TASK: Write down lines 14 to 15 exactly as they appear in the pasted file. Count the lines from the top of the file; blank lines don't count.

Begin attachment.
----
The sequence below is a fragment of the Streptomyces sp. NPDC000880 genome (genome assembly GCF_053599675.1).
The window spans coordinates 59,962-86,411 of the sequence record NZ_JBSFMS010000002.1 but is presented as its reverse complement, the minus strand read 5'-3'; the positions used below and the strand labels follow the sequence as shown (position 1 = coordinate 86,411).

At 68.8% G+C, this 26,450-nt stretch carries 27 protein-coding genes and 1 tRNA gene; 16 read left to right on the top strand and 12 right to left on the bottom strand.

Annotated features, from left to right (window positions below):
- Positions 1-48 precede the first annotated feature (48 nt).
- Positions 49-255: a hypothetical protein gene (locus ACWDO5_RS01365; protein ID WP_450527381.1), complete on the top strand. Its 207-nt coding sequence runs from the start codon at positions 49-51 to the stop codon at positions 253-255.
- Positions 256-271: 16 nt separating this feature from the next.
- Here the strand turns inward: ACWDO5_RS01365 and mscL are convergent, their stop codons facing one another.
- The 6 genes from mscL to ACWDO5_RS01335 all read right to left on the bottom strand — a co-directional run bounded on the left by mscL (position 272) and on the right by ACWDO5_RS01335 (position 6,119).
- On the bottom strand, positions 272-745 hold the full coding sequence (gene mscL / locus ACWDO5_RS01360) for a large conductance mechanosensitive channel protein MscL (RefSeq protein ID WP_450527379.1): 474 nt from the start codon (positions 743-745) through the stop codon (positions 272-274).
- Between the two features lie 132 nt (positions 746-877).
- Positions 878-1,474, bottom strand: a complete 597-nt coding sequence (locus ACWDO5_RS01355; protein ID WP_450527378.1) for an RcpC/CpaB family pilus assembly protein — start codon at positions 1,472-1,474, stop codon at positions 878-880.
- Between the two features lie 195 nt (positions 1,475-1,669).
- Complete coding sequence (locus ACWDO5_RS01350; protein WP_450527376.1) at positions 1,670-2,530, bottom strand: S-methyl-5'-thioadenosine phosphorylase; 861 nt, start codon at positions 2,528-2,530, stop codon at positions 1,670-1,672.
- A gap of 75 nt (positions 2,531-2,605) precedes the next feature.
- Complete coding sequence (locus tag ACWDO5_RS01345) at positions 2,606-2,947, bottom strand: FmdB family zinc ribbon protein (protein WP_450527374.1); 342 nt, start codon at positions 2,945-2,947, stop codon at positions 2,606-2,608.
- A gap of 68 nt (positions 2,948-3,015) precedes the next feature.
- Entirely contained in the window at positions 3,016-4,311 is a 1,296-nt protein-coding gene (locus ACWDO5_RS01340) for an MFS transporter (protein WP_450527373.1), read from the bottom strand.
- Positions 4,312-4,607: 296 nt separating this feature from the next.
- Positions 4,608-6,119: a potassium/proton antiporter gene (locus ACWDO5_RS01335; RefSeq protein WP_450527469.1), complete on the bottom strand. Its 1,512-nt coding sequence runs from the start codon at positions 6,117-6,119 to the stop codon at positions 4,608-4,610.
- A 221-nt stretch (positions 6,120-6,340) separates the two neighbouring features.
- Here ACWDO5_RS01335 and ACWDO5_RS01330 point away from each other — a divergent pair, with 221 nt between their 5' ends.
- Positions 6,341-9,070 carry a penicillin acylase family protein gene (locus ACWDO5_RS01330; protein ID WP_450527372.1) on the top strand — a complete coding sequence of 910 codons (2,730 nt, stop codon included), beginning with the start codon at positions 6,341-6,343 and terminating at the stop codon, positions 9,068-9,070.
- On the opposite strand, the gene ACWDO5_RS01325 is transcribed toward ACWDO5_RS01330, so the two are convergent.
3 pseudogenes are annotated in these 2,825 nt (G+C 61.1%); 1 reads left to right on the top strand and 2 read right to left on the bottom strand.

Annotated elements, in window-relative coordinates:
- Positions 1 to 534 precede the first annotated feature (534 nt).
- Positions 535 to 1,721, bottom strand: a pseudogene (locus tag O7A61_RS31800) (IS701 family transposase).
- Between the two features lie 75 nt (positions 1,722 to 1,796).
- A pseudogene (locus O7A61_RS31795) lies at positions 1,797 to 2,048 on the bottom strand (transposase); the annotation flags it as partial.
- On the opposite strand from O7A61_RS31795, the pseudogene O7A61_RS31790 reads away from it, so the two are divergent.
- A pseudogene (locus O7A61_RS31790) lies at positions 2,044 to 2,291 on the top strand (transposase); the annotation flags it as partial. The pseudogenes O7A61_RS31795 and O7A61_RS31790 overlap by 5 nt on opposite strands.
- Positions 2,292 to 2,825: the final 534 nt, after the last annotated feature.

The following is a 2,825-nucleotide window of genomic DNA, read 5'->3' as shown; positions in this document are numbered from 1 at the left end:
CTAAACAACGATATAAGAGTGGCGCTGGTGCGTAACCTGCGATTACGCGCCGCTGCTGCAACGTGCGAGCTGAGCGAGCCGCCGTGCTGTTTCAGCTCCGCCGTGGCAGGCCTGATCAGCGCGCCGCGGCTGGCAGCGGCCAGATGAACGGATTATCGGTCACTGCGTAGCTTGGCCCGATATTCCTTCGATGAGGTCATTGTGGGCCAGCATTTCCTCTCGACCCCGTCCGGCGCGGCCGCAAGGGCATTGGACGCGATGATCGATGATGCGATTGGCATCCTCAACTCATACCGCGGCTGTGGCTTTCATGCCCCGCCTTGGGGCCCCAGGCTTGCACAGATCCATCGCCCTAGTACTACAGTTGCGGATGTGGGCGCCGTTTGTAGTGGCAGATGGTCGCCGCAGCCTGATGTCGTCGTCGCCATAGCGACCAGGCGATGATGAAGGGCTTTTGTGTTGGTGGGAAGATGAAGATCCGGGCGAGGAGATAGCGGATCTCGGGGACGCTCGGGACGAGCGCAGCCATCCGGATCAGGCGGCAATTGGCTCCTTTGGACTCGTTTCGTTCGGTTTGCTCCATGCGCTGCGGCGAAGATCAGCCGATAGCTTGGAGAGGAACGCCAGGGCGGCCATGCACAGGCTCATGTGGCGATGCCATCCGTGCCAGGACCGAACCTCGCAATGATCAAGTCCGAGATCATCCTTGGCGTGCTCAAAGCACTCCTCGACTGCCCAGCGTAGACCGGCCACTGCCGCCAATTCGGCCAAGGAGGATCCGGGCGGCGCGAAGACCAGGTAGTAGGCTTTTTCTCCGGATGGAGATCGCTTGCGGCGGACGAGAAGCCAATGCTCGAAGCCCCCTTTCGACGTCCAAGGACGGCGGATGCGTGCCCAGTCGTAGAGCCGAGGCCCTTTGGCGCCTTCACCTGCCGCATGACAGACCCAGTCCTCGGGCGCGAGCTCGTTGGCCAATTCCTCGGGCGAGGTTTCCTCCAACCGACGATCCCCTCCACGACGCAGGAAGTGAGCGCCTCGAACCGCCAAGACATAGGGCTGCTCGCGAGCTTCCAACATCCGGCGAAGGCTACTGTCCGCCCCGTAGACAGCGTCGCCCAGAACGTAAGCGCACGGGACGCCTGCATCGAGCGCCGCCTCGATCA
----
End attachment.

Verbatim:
- Complete coding sequence (locus ACWDO5_RS01350; protein WP_450527376.1) at positions 1,670-2,530, bottom strand: S-methyl-5'-thioadenosine phosphorylase; 861 nt, start codon at positions 2,528-2,530, stop codon at positions 1,670-1,672.
- A gap of 75 nt (positions 2,531-2,605) precedes the next feature.